In creative fiction writing, the author needs a framework, but his/her characters have some freedom within the framework.
A good story must have a basic framework to hang upon. There are two basic approaches to framework creation. One approach is to create a detailed outline of the order of events in the story from the beginning to the end and have the final product be a fully fleshed out version of the outline.
Another method is to have a basic overall picture of where the story will go and some of the important events that will occur along the way, including a rough idea of how the tale should end. In this second approach, the story is given more freedom to unfold and the author may even surprise himself or herself. In fact, in this approach the author might well be writing to find out what happens.
Regardless of whether you are a storyteller who prefers a greater structure on which to hang a story or whether you are a storyteller who prefers more spontaneity, there will always be a dynamic relationship, an interaction, between the tale that is being crafted and the characters developed to inhabit that story and bring it to life.
Many beginning authors fall into the rigid mindset that, “I am the author. I create the story. I know how I want my story to end and what is going to occur along the way.” This isn’t always true. Your characters may sometimes have different ideas. They have a certain amount of control over the story. This is true regardless of which basic story framework style you choose to follow.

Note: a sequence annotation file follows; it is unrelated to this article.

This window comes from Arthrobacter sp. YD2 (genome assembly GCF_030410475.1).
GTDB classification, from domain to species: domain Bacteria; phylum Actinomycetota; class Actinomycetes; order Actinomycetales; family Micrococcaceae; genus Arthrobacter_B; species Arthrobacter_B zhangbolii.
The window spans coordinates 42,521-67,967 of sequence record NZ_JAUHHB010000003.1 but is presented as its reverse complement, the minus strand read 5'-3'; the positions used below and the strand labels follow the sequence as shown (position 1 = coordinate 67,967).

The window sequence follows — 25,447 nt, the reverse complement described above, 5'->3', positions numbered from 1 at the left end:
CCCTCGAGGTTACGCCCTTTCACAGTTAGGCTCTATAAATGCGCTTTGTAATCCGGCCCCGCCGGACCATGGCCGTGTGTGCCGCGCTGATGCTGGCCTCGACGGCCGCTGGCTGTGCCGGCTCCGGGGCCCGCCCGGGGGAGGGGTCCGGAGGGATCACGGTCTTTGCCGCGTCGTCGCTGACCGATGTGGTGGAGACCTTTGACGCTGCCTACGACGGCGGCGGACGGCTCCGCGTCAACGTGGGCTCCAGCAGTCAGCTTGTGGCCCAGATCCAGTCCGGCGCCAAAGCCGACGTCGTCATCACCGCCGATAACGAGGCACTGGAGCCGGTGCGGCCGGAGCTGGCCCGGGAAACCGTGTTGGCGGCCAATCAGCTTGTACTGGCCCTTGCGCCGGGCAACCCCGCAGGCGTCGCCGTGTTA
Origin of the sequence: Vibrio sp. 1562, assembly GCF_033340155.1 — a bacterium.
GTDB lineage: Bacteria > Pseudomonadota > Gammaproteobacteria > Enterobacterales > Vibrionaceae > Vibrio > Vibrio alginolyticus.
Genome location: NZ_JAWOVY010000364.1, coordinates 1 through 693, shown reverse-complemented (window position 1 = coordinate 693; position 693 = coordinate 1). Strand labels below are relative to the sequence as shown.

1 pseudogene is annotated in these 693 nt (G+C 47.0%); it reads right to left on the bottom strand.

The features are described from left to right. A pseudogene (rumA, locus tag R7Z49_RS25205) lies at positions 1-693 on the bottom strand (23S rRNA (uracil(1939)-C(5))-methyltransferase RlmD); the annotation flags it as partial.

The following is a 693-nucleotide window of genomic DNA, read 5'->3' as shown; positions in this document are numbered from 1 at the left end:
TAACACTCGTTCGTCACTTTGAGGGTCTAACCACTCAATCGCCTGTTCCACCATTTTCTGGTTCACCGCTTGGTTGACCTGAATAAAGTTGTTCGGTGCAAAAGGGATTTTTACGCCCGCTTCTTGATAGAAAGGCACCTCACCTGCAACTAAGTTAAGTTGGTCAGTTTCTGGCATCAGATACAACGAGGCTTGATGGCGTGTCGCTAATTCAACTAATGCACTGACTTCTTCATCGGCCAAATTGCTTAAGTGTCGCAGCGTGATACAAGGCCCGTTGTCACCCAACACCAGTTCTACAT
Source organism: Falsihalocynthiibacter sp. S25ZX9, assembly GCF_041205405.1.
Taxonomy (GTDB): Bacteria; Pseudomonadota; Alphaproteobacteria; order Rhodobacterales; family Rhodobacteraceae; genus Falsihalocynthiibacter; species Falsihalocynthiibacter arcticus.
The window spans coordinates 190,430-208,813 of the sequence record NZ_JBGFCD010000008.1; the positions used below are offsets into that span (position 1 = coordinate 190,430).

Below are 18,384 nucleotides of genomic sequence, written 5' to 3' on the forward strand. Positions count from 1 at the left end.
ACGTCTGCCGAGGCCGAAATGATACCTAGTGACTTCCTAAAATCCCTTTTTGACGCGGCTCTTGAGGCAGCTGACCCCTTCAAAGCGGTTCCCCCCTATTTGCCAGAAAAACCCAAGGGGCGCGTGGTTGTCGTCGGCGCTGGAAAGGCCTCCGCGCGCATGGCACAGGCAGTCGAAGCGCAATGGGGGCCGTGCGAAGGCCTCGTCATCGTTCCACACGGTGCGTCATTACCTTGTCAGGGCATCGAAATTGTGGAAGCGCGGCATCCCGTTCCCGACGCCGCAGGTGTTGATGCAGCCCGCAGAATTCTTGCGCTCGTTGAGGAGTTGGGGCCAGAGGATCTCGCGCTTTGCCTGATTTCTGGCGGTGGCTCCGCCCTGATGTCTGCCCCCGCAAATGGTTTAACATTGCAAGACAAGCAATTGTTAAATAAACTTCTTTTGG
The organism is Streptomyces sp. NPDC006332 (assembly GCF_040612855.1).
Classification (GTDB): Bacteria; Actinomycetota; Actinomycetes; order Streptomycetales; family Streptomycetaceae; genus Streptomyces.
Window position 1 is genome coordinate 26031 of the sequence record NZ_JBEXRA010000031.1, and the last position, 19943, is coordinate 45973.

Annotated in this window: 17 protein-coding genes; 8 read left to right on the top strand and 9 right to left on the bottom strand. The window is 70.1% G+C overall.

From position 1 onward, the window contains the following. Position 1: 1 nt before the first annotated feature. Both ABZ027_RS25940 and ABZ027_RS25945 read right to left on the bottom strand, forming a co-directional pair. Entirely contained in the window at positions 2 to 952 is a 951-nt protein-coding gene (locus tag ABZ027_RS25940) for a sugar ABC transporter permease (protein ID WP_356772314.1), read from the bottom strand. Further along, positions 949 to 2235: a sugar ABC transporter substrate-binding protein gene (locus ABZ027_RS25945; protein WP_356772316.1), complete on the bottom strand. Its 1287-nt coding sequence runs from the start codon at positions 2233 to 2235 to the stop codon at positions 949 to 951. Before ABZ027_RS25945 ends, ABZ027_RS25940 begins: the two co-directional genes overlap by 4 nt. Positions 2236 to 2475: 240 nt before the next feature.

As a good storyteller, you have endeavored to create your characters’ personalities in a detailed manner so that if someone ran into them on the street that person would recognize the characters. Based on the personality established for a given character, one can predict how the character will react in most situations since every person can be somewhat predictable. Once you as an author have figured out this basic pattern and you give the character a similar situation, will she always react that same way? The answer surprises some people. It is a resounding: Not always. Real people are oftentimes inconsistent and will end up surprising you.
Therefore, to have a believable character, you must make the character behave like a real person and allow him or her to sometimes do the unexpected, or, otherwise, you have created a robot your readers will not like. Therefore, don’t force the story on the character. Sometimes the story will have to be adapted to fit the character.
Nevertheless, when you break the character’s general trends, it absolutely must be believable. The event should not sound like a false note that distracts the reader. At the same time, it is all right to have some notes that stick out as long as they do not detract from the work as a whole. This is a balance you as a storyteller will have to practice and play around with. But while playing around, remember just as you should not force the story on the character, you should not force the character on the story. Story and character interact and create something bigger than either one alone.
This dynamic interaction is the magic of story creation that will inspire your readers to visit your world frequently.
Kat Jaske ©2006 All rights reserved